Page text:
konnichiwa (hello)– ohayo gozaimasu (good morning) — sumimasen (excuse me)– do itashimashite (you’re welcome)– domo arigato (thank you very much) – sayonara (goodbye) — some kind words i learned from my recent trip to the land of the rising sun. and here are some interesting facts about Japan and some of my experiences which made my stay absolutely fantastic:
Japanese, in general, are so polite. though English for most of them is an extra challenge, if you ask for anything, they would find ways to extend help. and as a sign of respect, they would bow their head down to waist level – Taragis!
I thought KYOTO is Japan’s old capital, it’s not. i’ve learned that NARA was then Japan’s capital prior to KYOTO and TOKYO. it is a small city, just an hour- train ride from OSAKA. NARA describes the old Japan – i’ve seen typical Japanese villages, old temples and even some geishas around – Ayos!
Japan’s railways, subways and bullet trains are no less than “ASTIG”, haha. it’s quite confusing at first, but sooner you’ll get used to it. these systems simply made life in Tokyo and the whole of Japan a lot more easier!
Taxi! Oops, never open the door! Astig, door automatically opens and closes for you, para lang prinsipe ang sasakay, waaah. only in Japan??
Sakura a.k.a. Cherry Blossoms. I have no idea that Sakura leaf is edible until my friend gave me a bread with fresh, caramelized Sakura leaf on it, it tastes good though.
Japan’s spring weather during my stay, according to Yahoo’s 10-day forecast, was supposed to be 10-20 degrees, but H— nah, t’was 3-9 degrees C and imagine, I only brought a windbreaker, tees, and shorts thinking that it’s gonna be just like Baguio, later to find out that Japan’s weather is so erratic especially during transition. it was freezing and left no choice but to get fleece jacket and thermals (putek GINTO ang presyo, waaah)!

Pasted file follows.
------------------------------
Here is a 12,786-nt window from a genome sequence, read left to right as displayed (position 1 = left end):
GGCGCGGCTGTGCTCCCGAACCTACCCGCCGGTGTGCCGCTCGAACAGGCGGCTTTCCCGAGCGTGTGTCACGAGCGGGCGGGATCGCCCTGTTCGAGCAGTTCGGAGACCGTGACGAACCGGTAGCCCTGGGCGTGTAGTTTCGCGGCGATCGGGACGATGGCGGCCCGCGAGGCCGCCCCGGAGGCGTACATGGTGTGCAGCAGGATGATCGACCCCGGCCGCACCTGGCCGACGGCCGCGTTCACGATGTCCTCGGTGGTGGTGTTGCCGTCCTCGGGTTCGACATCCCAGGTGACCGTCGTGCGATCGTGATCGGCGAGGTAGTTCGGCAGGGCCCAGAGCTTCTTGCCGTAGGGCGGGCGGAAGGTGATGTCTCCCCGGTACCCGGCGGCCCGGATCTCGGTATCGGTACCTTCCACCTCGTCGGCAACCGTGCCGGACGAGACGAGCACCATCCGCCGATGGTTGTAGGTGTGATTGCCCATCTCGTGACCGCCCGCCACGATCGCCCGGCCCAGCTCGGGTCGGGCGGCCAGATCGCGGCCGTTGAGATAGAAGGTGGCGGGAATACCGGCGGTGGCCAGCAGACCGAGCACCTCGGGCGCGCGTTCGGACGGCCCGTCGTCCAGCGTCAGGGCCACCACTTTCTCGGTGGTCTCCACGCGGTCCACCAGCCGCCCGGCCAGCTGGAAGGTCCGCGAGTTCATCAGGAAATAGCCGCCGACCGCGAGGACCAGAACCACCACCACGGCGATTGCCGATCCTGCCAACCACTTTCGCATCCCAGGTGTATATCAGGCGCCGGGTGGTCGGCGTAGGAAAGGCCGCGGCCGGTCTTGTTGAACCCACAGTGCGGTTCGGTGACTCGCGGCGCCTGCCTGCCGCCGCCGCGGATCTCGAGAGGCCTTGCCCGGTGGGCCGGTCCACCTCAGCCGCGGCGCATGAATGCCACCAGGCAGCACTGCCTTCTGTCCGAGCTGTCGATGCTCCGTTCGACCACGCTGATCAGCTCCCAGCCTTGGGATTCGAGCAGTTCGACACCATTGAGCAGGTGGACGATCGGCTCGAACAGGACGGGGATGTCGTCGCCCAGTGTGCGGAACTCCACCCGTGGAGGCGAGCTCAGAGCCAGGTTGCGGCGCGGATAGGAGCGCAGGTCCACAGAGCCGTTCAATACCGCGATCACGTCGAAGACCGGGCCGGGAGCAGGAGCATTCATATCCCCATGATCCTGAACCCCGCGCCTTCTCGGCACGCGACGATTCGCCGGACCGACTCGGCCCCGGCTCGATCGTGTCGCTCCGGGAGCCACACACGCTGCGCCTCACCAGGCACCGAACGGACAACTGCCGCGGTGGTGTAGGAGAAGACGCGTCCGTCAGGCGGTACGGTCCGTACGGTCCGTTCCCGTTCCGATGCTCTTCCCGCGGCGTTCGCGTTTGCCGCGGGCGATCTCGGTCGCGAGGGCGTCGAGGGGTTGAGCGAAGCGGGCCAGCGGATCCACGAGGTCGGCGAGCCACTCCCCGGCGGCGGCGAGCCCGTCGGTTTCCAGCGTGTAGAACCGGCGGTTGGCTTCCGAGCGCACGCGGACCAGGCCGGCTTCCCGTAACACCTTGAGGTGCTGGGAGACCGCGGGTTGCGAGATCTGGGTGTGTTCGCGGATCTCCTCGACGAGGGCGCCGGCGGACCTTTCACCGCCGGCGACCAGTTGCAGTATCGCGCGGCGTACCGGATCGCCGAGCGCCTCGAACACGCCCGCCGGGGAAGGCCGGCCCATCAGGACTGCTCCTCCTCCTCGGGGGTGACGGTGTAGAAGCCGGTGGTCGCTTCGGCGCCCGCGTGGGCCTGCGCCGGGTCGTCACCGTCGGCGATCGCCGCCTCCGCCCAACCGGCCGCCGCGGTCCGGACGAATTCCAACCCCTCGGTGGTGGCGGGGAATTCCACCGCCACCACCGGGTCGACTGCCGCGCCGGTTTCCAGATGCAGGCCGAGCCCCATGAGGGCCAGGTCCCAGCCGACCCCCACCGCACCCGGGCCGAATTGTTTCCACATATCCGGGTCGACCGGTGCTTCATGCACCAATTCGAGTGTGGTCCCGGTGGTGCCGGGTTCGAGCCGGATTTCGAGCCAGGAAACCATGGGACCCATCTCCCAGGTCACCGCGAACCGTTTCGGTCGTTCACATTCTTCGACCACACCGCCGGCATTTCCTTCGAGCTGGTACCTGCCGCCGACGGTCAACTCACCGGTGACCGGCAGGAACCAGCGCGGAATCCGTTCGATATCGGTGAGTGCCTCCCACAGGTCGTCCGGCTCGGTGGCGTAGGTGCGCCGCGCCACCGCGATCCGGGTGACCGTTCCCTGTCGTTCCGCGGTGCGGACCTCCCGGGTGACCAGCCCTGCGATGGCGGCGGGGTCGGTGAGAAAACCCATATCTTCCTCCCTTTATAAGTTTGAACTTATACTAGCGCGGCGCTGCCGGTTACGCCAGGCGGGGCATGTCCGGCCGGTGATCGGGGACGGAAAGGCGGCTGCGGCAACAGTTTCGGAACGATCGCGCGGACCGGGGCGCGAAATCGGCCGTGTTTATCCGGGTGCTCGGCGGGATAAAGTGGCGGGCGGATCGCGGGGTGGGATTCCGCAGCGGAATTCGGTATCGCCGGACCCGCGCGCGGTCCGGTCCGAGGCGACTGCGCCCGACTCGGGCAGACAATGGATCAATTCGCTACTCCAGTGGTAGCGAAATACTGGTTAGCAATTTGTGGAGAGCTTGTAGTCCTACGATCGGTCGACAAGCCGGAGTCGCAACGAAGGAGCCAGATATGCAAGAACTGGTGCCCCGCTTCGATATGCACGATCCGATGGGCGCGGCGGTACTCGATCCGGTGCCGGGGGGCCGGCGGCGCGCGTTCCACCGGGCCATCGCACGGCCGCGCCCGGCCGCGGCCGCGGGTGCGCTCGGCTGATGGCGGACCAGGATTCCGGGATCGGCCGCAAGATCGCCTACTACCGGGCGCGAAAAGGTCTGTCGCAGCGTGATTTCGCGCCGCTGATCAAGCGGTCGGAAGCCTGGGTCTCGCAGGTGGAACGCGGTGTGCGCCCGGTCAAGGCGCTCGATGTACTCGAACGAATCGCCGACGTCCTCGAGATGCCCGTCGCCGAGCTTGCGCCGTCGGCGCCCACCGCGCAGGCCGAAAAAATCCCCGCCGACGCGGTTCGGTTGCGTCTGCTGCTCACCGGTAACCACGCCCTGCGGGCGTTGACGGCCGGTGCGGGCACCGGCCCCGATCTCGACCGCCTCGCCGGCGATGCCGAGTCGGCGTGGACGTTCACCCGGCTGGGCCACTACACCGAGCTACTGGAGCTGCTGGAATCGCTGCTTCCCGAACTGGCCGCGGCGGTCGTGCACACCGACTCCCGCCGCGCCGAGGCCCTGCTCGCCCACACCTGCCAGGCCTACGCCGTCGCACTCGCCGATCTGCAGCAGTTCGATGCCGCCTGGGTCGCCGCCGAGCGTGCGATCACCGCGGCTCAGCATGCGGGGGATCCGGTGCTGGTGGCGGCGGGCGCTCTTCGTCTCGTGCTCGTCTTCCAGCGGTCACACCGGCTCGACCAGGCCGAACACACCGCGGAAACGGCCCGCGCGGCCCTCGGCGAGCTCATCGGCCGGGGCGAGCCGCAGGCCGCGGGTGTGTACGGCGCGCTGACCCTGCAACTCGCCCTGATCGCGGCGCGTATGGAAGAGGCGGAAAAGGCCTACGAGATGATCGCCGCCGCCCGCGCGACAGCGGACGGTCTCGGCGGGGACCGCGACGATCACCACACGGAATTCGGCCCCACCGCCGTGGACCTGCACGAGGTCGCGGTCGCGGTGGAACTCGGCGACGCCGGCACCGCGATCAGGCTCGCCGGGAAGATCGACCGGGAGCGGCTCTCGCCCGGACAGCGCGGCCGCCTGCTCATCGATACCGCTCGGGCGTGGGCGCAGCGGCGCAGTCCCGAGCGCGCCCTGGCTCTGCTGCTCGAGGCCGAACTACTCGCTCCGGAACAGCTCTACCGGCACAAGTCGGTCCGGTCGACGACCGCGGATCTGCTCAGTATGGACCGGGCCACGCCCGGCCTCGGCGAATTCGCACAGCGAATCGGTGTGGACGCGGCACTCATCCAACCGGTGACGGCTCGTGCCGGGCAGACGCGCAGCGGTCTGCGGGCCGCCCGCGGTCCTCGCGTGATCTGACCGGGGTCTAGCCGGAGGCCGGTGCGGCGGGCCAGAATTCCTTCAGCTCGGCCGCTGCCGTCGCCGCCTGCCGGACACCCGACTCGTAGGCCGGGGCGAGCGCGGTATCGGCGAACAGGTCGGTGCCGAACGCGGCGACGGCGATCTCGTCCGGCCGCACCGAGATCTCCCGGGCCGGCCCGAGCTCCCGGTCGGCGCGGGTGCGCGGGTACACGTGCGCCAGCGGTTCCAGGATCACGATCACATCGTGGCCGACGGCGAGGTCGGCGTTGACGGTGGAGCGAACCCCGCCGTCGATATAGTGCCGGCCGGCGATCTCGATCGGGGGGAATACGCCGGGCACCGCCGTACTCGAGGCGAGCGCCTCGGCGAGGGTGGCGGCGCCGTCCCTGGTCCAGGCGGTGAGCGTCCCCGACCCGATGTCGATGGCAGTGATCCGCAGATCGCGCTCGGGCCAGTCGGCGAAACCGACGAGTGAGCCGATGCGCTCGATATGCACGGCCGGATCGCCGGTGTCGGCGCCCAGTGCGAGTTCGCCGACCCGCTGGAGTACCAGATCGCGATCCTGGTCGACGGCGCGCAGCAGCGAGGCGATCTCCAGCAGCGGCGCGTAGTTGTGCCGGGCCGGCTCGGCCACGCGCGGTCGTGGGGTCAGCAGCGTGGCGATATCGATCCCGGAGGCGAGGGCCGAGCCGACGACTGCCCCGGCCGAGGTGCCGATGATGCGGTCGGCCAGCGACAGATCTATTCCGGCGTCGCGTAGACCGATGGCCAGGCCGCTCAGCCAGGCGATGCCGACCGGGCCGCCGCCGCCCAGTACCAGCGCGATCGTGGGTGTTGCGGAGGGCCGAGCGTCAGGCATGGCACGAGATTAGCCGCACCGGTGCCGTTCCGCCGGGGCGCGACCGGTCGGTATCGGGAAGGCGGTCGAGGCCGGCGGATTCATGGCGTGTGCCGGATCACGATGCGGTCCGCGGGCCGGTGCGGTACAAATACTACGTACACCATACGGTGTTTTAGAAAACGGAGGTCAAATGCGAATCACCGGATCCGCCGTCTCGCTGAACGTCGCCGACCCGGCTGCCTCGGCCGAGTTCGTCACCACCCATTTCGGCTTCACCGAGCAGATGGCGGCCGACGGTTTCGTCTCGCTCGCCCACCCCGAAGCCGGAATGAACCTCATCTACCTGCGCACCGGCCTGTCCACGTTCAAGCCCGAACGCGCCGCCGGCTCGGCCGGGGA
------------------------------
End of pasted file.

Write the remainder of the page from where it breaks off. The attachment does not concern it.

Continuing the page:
Ramen House – Irasshaimase! Walastic, Japanese authentic noodles, magicSARAP! Noodles freshly done in front of me, SUPERB!
Sushi Bar – maguro (tuna), salmon, mackerel, king crab, caviar, name it, you can have it — walang binatbat ang DADS.
Get drunk with Nihonshu or sake ( “sake” is also the general Japanese term for alcohol), it is brewed using rice, but it’s more like our local coconut wine a.k.a. LAMBANOG. Sake is served mostly at Izakaya, Japanese term for restobar.
On my 9th day, 3 men in black approached me as I exited at Akihabara station (a.k.a. electronic town in Tokyo)— haha, as expected… immigration police! While these guys were talking in Japanese (syempre di ko maintindihan), I just answered back, “YES?, I’m really sorry guys, I don’t understand what you’re trying to say, anyway, here’s my passport”, that’s it, they just needed my passport and tried to look for my visa. then, they gave me back my passport and said “Sorry. Domo arigato”. Haha. nice experience, I should have asked them to have some pics with them- sayang!
Onsen — a term for hot springs in the Japanese language. the last but the best experience I’ve had. Just google it to find out or you may want to go to JAPAN to know what an ONSEN really is. Astig!
Japan has a lot more to offer. The cities I’ve visited: Kyoto, Nara, Osaka, Tokyo, and Yokohama are truly remarkable. I encourage you to visit Japan. Though it’s a common knowledge that everything in Japan is expensive yet of good quality, yes it is. My Japan adventure is totally different from my other trips and I consider this as one of my best trips, though expensive, i’d still say “I shall return.” Travelling though is not about how much you spend, it’s all about how much you gain from it.
But how frustrating that I didn’t see any Japanese paper… walang PAPEL DE HAPON sa JAPAN? waaaaaaaah!